Injury Sidelines Jambalaya
Photo: Four-Footed Fotos
Jambalaya
Jambalaya, who upset The Tin Man in the Arlington Million (gr. IT) and was headed to the $3-million John Deere Breeders’ Cup Turf (gr. IT), will not race again this year because an acute bone bruise at the end of a cannon bone was discovered Sept. 18.

The injury is not considered career-threatening, said trainer and co-owner Catherine Day Phillips, who had an MRI performed on Jambalaya on the recommendation of New York veterinarian Steve Selway.

“He had some heat in the ankle after The Million and definitely needed a couple weeks of rest, but it had settled down nicely,” said Phillips, who worked Jambalaya four furlongs at Woodbine Sept. 8. “It looked fine and he was actually training great. But last week the heat returned and I wasn’t happy with it. The X-ray was inconclusive and that’s when we sent him to Kentucky for an MRI.”

An MRI was performed at Equine Services Surgical Hospital in Simpsonville, where it was determined that the injury had resulted from trauma likely suffered in The Million.

“It looks (like) that’s where he injured it, from the picture we’ve put together,” Phillips continued. “But we caught it early and it doesn’t seem to be a chronic condition. We’ll give him three months in the stall and then have him reexamined after that.”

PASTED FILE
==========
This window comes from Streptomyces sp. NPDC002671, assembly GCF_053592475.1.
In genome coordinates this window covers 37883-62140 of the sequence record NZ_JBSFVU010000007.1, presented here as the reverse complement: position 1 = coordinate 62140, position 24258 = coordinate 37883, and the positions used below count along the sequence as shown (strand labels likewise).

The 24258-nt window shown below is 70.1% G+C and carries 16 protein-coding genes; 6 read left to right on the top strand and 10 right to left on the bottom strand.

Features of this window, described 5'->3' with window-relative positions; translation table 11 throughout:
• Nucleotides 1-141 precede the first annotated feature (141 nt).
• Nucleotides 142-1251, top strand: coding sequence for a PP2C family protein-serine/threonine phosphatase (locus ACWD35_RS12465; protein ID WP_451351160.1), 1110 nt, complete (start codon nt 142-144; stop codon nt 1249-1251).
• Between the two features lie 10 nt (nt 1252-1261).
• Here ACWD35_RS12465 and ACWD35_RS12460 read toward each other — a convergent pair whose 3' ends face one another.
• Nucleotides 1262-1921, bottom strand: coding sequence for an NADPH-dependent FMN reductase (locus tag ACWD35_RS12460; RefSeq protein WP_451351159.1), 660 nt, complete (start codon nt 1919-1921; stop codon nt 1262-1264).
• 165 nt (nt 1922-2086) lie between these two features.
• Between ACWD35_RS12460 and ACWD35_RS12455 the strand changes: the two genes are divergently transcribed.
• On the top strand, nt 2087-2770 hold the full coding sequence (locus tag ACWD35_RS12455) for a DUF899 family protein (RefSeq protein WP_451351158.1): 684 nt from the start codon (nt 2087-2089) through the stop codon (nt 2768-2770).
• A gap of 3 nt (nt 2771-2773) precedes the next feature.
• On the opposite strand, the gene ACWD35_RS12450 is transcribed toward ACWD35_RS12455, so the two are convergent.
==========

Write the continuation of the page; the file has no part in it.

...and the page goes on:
A son of Langfuhr  -Muskrat Suzie, Jambalaya has won eight of 21 lifetime starts, including four in graded stakes competition. Bred in Ontario by Gustav Schickedanz, he has earned nearly $1.6 million for Phillips and her husband, Todd. The victory in The Million earned Jambalaya an automatic berth in the Oct. 27 Breeders’ Cup Turf. He was expected to prep for the event in the Joe Hirsch Turf Classic Invitational (gr. IT) at Belmont Park Sept. 30.

It would have been the second trip to the Breeders’ Cup for Phillips, the daughter of outstanding horseman Jim Day Phillips. In the 2005 Breeders’ Cup Classic (gr. I) she saddled A Bit O’ Gold, who was injured in that race and never started again.

“It’s sad. We would have liked to go back,” said Phillips. “The last time wasn’t much fun. We didn’t get to enjoy it. But I’m mostly just going to miss him. He is just outside of my office and I get to see his cute, smiling face every day. I’ll miss that.”

Jambalaya will return home to the Phillips’ Kingfield Farm to begin rest.

 

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